The FATCA Agreement between Switzerland and the United States
With the enactment of the Foreign Account Tax Compliance Act (FATCA) in 2010, the United States wanted to ensure that all accounts held abroad by U.S. taxpayers can actually be taxed. On February 14, 2013, Switzerland and the United States signed a FATCA implementation agreement.
The Federal Council will put the FATCA agreement into force on July 1, 2014. In the U.S., FATCA will be introduced gradually as of July 1, 2014.
U.S. persons holding accounts with financial institutions outside the U.S. have to disclose those accounts to the U.S. tax authorities. FATCA is a U.S. law that requires all foreign financial institutions to report the accounts of their U.S. clients to the IRS if they do not want to incur a U.S. withholding tax on U.S. source income. The withholding tax would be applied not only on capital earnings, but also on principal payments, thus making it prohibitive for any foreign bank that wants to do business in the U.S. capital market.
FATCA applies worldwide for all countries. In February 2013, Switzerland and the U.S. formally signed a FATCA agreement. Early on Switzerland decided to pursue a constructive strategy with regard to FATCA. The FATCA agreement enables Swiss financial institutions to benefit from simplified implementation procedures, thus avoiding a competitive disadvantage relative to other financial centers. The agreement ensures that accounts held by U.S. persons at Swiss financial institutions are reported to the IRS either with the consent of the account holder or by administrative assistance channels through group requests.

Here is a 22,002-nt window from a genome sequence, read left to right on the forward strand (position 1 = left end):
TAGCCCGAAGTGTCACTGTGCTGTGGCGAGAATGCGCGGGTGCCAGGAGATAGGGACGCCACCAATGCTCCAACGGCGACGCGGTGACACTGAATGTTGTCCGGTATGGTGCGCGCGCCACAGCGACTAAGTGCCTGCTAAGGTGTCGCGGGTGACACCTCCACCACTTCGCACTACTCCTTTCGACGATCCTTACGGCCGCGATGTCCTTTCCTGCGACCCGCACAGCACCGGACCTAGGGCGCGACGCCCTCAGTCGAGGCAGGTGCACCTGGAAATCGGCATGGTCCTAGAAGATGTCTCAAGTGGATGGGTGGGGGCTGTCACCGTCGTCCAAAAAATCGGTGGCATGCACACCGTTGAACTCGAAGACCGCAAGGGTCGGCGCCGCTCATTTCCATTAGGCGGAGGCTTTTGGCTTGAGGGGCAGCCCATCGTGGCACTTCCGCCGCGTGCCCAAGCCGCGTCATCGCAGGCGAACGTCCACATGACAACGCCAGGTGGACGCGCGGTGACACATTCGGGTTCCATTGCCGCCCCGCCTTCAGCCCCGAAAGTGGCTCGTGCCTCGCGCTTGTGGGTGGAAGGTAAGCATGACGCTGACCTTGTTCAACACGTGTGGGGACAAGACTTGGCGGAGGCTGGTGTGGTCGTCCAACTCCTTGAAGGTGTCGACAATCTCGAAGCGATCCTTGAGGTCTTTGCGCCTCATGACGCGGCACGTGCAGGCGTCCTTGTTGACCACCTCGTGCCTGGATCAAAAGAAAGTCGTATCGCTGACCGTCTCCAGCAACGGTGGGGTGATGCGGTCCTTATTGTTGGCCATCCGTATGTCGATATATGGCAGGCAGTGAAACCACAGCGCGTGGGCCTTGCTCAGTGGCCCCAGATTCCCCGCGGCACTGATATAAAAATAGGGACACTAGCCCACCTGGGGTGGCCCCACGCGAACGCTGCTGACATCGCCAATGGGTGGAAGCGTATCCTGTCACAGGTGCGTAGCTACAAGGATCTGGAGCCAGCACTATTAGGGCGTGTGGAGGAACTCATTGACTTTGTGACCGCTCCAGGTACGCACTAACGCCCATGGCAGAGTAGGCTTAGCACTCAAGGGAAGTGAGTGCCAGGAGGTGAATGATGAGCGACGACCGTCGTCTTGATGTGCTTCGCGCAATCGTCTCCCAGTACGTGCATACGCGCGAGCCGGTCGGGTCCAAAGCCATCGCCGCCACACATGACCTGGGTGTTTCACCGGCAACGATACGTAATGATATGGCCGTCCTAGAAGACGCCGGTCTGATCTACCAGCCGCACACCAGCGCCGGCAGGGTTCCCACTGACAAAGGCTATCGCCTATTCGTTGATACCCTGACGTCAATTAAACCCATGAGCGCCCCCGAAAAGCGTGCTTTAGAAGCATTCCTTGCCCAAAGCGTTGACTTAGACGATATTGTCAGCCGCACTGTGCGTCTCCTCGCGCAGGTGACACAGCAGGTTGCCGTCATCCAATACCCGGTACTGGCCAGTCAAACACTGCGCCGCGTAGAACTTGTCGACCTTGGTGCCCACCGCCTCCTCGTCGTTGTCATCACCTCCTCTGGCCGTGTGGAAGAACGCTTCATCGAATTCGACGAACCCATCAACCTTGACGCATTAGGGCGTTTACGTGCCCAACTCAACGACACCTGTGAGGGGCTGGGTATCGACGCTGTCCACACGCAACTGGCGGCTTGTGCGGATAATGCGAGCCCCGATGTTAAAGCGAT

In Switzerland, opponents of the FATCA agreement were unable to collect the 50,000 signatures required to hold a referendum on the agreement. The Federal Council will therefore put the FATCA agreement between Switzerland and the U.S. into force on July 1, 2014. In the U.S., FATCA will be introduced gradually as of July 1, 2014.